Kosančić Ivan uhodi Turke
Kosančić Ivan Spies on the Turks

Serbocroatian English
»Pobratime, Kosančić-Ivane!
»Jesi l’ Tursku uvodio vojsku?
»Je li mlogo vojske u Turaka?
»Možemo li s Turci bojak biti?
»Možemo li Turke pridobiti?«
Veli njemu Kosančić Ivane:
»O moj brate, Miloš-Obiliću!
»Ja sam Tursku vojsku uvodio,
»Jeste silna vojska u Turaka;
»Svi mi da se u so prometnemo,
»Ne bi Turkom ručka osolili:
»Evo puno petnaest danaka
»Ja sve hodah po Turskoj ordiji,
»I ne nađoh kraja ni hesapa:
»Od mramora do suva javora,
»Od javora, pobro, do Sazlije,
»Do Sazlije na ćemer ćuprije,
»Od ćuprije do grada Zvečana,
»Od Zvečana, pobro, do Čečana,
»Od Čečana vrhu do planine,
»Sve je Turska vojska pritisnula:
»Konj do konja, junak do junaka,
»Bojna koplja kao čarna gora,
»Sve barjaci kao i oblaci,
»A čadori kao i snegovi;
»Da iz neba plaha kiša padne,
»Niđe ne bi na zemljicu pala,
»Već na dobre konje i junake.
»Murat pao na Mazgit na polje,
»Uvatio i Lab i Sitnicu.«
Još ga pita Miloš Obiliću:
»Ja Ivane, mio pobratime!
»Đe je čador silnog car-Murata?
»Ja sam ti se knezu zatekao,
»Da zakoljem Turskog car-Murata,
»Da mu stanem nogom pod gr̈oce.«
Al’ govori Kosančić Ivane:
»Da lud ti si, mio pobratime!
»Đe je čador silnog car-Murata,
»Usred Turskog silna taobora,
»Da ti imaš krila sokolova,
»Pak da padneš iz neba vedroga,
»Perje mesa ne bi iznijelo.«
Tada Miloš zaklinje Ivana:
»O Ivane, da moj mili brate,
»Nerođeni, kao i rođeni!
»Nemoj tako knezu kazivati,
»Jer će nam se kneže zabrinuti,
»I sva će se vojska poplašiti,
»Već ovako našem knezu kaži:
»Ima dosta vojske u Turaka,
»Al’ s’ možemo s njima udariti,
»I lasno ih pridobit’ možemo;
»Jera nije vojska od mejdana,
»Već sve stare hodže i hadžije,
»Zanatlije i mlade ćardžije,
»Koji boja ni viđeli nisu,
»Istom pošli, da se ljebom rane;
»A i što je vojske u Turaka,
»Vojska im se jeste poboljela
»Od bolesti teške srdobolje,
»A dobri se konji poboljeli
»Od bolesti konjske sakagije.«
»Blood-brother, Kosančić Ivan!
Have you spied on the Turkish army?
Are there many soldiers with the Turks?
Can we battle with the Turks?
Can we overcome the Turks?«
To him says Kosančić Ivan:
»O my brother, Miloš Obilić!
I spied on the Turkish army,
there is a mighty army with the Turks;
if we all transformed into salt,
we could not even salt the Turks’ lunch:
here, for a full fifteen days
I walked among the Turkish horde,
and I found neither their end nor their count:
from Mramor to Dry Maple,
from the Maple, brother, to Sazlija,
to Sazlija at the vaulted bridge,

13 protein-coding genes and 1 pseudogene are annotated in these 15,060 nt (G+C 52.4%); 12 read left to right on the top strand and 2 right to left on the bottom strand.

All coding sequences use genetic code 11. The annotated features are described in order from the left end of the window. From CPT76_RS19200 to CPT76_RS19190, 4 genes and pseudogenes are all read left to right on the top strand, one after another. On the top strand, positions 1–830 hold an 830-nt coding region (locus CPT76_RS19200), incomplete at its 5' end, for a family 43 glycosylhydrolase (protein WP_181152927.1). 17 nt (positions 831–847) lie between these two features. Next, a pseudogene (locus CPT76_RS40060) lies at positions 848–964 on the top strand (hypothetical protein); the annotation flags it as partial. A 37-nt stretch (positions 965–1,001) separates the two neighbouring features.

from the bridge to the city of Zvečan,
from Zvečan, brother, to Čečane,
from Čečane to the summits of the mountains
all has the Turkish force pressured:
horse to horse, hero to hero,
battle lances like a black mountain,
all banners, too, like the clouds,
and tents, too, like the snows;
if from the sky an impetuous rain were to fall,
nowhere would it fall on the soil,
but rather on good horses and heroes.
Murat fell upon Mazgit, upon the field,
he seized both the Lab and the Sitnica.«
Still Miloš Obilić asks him:
»O woe, Ivan, dear blood-brother!
Where is the tent of mighty emperor Murat?
I swore to the prince
that I would spear the Turkish emperor Murat,
that I would stand my foot upon his throat.«
But Kosančić Ivan speaks:
»Are you mad, dear blood-brother!
Where the tent of the mighty emperor Murat is,
amidst the mighty Turkish camp,
if you had a falcon’s wings,
and you fell upon them from the bright sky,
your feathers would not bear away your flesh.«
Then Miloš swears to Ivan:
»O Ivan, my dear brother,
not by birth, but as if by birth!
Do not speak like that to the prince,
for the prince will grow worried to us,
and all the army will grow fearful,
but instead speak thus to our prince:
»There is enough of an army with the Turks,
but we can strike with them,
and easily we can overcome them;
for it is not an army of battle,
but rather all old schoolmasters and pilgrims,
artisans and young merchants,
who have not even seen battle,
and then came to feed themselves with bread;
and even of the Turks who are soldiers,
their army has fallen ill
of an illness of heavy dysentery,
and their good horses have fallen ill
of an illness of equestrian glanders.««